Asheville’s Holler Choir

Left to right, Norbert McGettigan, Helena Rose, Julian Pinelli, Clint Roberts, Bridger Dunnagan, Ryan Stigmon, Evan Martin (Photo by John DuPre)

We owe a debt of gratitude to those who shattered Clint Roberts’ heart and to those who stitched back together the broken pieces left on the dusty floor of his memories. Without the trials of unrequited love and heartache, the immensely gifted singer and musician might have taken a different path. Fortunately, at 29 years old, his chin is up, and he is no longer licking his wounds. However, he has plenty of material in the vault from which to draw inspiration as needed.

For years, the Brevard native has drawn acclaim throughout Western North Carolina for his commanding vocal range, acoustic guitar prowess, and introspective tales of love and loss. As an up-and-coming balladeer and banjoist – before switching to guitar – with his first band, Fox Fire, Roberts honed his skills on the road playing local festivals and gigs out west. By 2021, he was praised as the region’s most promising new artist for his debut effort as a solo artist, “Rose Songs,” earning him well-deserved recognition as a voice and figure to follow.

Left to right, Bridger Dunnagan, Ryan Stigmon, Norbert McGettigan, Clint Roberts, Joey Brown, Helena Rose, Julian Pinelli, Sean Newman (Photo by John DuPre)

In 2022, something extraordinary happened. While recording the widely celebrated five-song EP, “Mountain Air,” at Asheville’s Crossroads Studios, a fortuitous collaboration of roots musicians proved to be the genesis of a distinctive new sound built on that shared experience. Produced by Grammy Award winner Michael Ashworth (Steep Canyon Rangers), Roberts and fellow artists, including Johnson City’s clawhammer banjo sensation Helena Rose, fiddler Bridger Dunnagan, and bassist Norbert McGettigan, formed Holler Choir. What emerged was lightning in a bottle.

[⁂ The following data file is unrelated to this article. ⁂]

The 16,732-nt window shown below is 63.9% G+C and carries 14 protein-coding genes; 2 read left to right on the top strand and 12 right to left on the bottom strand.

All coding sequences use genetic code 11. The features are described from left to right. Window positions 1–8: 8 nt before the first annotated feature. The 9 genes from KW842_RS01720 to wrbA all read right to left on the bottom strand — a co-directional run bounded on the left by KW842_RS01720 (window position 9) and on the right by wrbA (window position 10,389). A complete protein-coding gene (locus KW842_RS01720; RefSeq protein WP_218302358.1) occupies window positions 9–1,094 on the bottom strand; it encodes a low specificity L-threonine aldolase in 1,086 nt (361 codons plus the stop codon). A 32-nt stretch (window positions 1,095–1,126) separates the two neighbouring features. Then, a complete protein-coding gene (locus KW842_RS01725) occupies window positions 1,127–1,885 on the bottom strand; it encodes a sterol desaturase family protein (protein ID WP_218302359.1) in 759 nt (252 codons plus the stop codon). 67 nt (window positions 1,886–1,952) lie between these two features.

The sound and vision of Clint Roberts and Holler Choir defy easy genre classification, evading the confines of folk, Americana, country, or even bluegrass. Though each influence is woven into his work, Roberts’ sound and vision pay homage to the old-time roots of Appalachia while transcending into a singular and remarkable ethos. His creative output reveals an Odysseus-like hero’s journey, suffering the injuries of deceitful rejection and treacherous pitfalls but somehow finding salvation and redemption. Also evident in his approach to creating a record is his affinity for film. “What plays out in my head,” Roberts says, “is a curation of vivid photographs I’m sequencing to create a collage of vignettes that don’t necessarily connect but carry a common theme.”

Left to right, Norbert McGettigan, Clint Roberts, Helena Rose, Ryan Stigmon, Bridger Dunnagan, Julian Pinelli (Photo by John DuPre)

Propelled by the reception of “Mountain Air,” Holler Choir tracked their debut full-length album, “Songs Before They Write Themselves,” in the legendary Church Room at Asheville’s famed Echo Mountain Recording Studio. With Michael Ashworth returning as producer and the talents of sound engineer Jason Richmond (Avett Brothers, Rising Appalachia), and fellow Grammy Award winner Kim Rosen mastering the final product.

The album garnered immediate attention upon its January release, catching the eyes of No Depression, Rolling Stone France, and other leading publications. In short order, Holler Choir was tapped to tour with The Old 97s, gracing legendary stages throughout the western United States. “All I can say is that I am humbled and very grateful,” says Roberts. Going from 200-capacity rooms in the southeast to San Francisco’s Fillmore and The Hotel Congress in Tucson, among other halls of musical lore, was a welcome shock to a band in its infancy.

Clint Roberts and Holler Choir are already well on their way, and it’s just the beginning.

Stream “Songs Before They Write Themselves” on Spotify and Apple Music. Visit for tour dates and information.